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Michelle Therese's story

As a child, Michelle’s home was ‘everywhere and anywhere’. Her mother, who had been schooled at a notorious girls’ home, and who had been ‘terribly abused herself’, was a violent alcoholic who moved from relationship to relationship, from town to town.

Michelle’s father did not believe she was his, and so was never on the scene. Her mother was unable to cope with the care of her three children, and relinquished them into care in 1970. From the age of three and for the next six years, Michelle and her siblings were wards of the state.

While in care, Michelle and her older sister Natalie lived with a foster family in an inner western suburb of Sydney. Her foster father, who was a brother of her biological father, sexually abused her when she was six and seven years old. Natalie, who had arrived in the foster home a year earlier, was also sexually abused.

Michelle has no memory of case workers visiting them while they were in foster care. Nor are visits recorded in the files she obtained from the Department of Community Services (DOCS) five years ago, and found emotionally traumatic to read.

When Michelle was nine, her mother regained custody of her children. However, Michelle continued to endure her mother’s drinking and physical abuse, and narrowly escaped a rape attempt by her older brother Bob.

Michelle attended at least 10 schools until ‘mental problems’ forced her to leave high school in her second year. At the age of 14, ‘tired of getting flogged’, she ran away from home and worked menial jobs.

Michelle was an angry young woman who trusted no one. She had next to no friends and fell into bad relationships.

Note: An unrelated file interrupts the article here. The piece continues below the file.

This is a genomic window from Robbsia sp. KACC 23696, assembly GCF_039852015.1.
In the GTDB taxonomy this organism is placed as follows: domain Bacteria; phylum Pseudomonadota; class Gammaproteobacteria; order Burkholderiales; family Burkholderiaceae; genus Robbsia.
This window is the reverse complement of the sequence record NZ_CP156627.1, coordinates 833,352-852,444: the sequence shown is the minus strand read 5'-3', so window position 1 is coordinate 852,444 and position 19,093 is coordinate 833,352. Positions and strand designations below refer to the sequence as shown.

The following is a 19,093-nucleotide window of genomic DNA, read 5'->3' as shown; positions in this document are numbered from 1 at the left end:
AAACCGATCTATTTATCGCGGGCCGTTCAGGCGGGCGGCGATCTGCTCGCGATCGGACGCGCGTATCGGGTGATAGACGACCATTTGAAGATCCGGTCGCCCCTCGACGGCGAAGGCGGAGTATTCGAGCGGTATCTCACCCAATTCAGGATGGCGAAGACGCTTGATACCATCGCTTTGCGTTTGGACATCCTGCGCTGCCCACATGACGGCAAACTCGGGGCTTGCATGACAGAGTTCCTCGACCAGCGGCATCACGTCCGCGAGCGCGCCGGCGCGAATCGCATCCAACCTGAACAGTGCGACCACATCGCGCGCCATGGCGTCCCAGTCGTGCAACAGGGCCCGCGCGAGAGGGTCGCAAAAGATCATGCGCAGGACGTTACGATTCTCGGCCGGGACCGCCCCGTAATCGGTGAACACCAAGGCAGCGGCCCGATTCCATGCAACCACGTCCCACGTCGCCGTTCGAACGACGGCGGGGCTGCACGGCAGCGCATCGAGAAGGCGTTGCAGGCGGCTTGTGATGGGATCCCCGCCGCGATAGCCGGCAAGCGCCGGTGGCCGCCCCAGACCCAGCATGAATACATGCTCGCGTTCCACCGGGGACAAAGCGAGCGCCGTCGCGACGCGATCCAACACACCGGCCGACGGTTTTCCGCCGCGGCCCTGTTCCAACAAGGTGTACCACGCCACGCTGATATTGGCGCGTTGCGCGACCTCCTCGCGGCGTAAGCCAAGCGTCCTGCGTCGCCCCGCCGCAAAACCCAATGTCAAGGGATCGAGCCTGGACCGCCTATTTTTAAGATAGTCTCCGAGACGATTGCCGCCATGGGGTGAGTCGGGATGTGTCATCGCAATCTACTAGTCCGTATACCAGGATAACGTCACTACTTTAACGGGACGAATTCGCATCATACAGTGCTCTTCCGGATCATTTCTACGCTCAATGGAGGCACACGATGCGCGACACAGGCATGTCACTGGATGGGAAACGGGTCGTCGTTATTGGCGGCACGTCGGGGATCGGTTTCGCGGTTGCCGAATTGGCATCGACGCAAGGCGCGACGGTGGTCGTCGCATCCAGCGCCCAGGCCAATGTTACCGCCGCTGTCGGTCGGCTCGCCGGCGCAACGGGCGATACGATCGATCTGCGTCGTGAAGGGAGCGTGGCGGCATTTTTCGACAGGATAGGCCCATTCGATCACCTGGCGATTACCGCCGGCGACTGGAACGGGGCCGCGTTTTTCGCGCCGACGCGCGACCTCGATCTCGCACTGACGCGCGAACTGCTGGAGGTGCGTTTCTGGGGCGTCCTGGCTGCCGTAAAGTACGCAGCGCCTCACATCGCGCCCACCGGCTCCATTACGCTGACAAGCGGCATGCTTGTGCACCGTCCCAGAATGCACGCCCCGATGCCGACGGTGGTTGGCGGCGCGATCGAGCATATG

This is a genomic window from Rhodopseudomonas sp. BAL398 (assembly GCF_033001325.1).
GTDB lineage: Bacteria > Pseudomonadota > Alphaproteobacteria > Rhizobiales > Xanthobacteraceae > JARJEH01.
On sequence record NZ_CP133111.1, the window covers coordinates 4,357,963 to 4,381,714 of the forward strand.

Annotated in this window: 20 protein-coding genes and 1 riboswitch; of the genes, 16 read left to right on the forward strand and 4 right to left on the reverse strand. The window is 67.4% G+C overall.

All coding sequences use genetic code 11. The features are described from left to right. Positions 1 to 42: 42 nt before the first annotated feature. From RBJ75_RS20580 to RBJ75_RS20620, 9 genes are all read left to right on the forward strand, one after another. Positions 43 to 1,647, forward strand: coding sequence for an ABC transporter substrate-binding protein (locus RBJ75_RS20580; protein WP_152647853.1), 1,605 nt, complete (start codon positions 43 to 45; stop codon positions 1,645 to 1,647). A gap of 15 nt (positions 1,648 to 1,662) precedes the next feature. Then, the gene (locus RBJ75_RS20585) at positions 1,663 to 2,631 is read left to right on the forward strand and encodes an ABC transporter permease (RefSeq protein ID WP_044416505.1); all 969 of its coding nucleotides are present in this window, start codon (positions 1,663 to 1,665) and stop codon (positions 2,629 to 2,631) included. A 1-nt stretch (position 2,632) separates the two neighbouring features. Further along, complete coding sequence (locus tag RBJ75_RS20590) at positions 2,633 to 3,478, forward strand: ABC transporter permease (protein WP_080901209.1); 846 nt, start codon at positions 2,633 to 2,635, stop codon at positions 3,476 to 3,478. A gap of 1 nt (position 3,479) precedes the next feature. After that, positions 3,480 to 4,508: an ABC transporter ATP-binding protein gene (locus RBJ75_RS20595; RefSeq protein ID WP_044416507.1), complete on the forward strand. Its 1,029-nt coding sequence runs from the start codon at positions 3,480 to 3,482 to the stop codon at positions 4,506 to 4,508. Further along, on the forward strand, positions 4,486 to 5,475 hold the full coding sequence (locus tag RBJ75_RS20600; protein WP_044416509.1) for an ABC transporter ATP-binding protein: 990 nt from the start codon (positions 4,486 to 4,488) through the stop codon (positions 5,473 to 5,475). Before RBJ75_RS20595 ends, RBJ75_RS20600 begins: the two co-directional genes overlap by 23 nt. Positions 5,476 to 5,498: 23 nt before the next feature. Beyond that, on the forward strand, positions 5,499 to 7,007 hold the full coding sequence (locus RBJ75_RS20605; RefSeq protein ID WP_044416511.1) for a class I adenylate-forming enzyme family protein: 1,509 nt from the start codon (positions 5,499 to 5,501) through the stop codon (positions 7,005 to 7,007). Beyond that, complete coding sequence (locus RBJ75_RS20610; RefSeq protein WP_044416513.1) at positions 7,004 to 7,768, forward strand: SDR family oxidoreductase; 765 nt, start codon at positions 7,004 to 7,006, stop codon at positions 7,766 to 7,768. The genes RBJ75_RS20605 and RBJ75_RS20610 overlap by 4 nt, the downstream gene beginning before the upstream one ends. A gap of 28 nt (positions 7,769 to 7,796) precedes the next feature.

‘You get used to being treated like crap, so you accept crap’, she said. ‘You think “This is probably the best I’m going to get”.’

Michelle had three children. Her oldest became addicted to ice and had her son taken into care by DOCS. Her youngest was sexually abused by her ex-partner when she was 15 years old. Learning about the abuse seven years after the event deepened Michelle’s lifelong depression. She has attempted suicide on two occasions.

Michelle first spoke about her own abuse 10 years ago. When she told Natalie, it brought back bad memories, and Natalie became very upset and unable to discuss it. Natalie still finds it too painful to talk about.

When Michelle told her mother, her mother was not surprised. ‘That’d be effing right’, she said.

Michelle has never reported the abuse to the police, and believes that she would find the process far too stressful.

Michelle has not received compensation for the sexual abuse she suffered. However, she recently received compensation as a secondary victim of the sexual abuse of her daughter. When Michelle’s experience of being a former ward of the state was taken into account, the compensation amount was reduced by 65 percent. She found this ‘hurtful and gut-wrenching’.

‘I was fuming. It’s not that it was about the money, it was the double kick in the teeth ... The fact is that something that would have been given to me was taken from me because of my years as a state ward, and because of abuse I suffered and the mental problems I was left with ... It was like, “Why take that from me? That’s not my fault”.’

When Michelle married her ‘beautiful husband’ in the mid-2000s, she discovered the correct spelling of her name. Today, she regrets that her limited education has held her back.

‘I can’t work with money ... I can read pretty good, but I can’t spell, and I’m not a very good writer.’

However, with the support of her husband, Michelle is a resilient woman who is determined to break the cycle of institutional care and abuse within her own family. After battling DOCS’ bias against former wards of the state, she eventually won custody of her grandson.

Michelle believes that DOCS case workers lack the training and life experience necessary to properly protect children from being abused. She believes that the system should be overhauled, and that children should be consulted about the decisions that affect them.

‘DOCS have still got a long way to go in order to do the right thing and be fair with families instead of meeting their own agenda’, she said. ‘They’re supposed to be there to keep the family unit together, but they’re not.’

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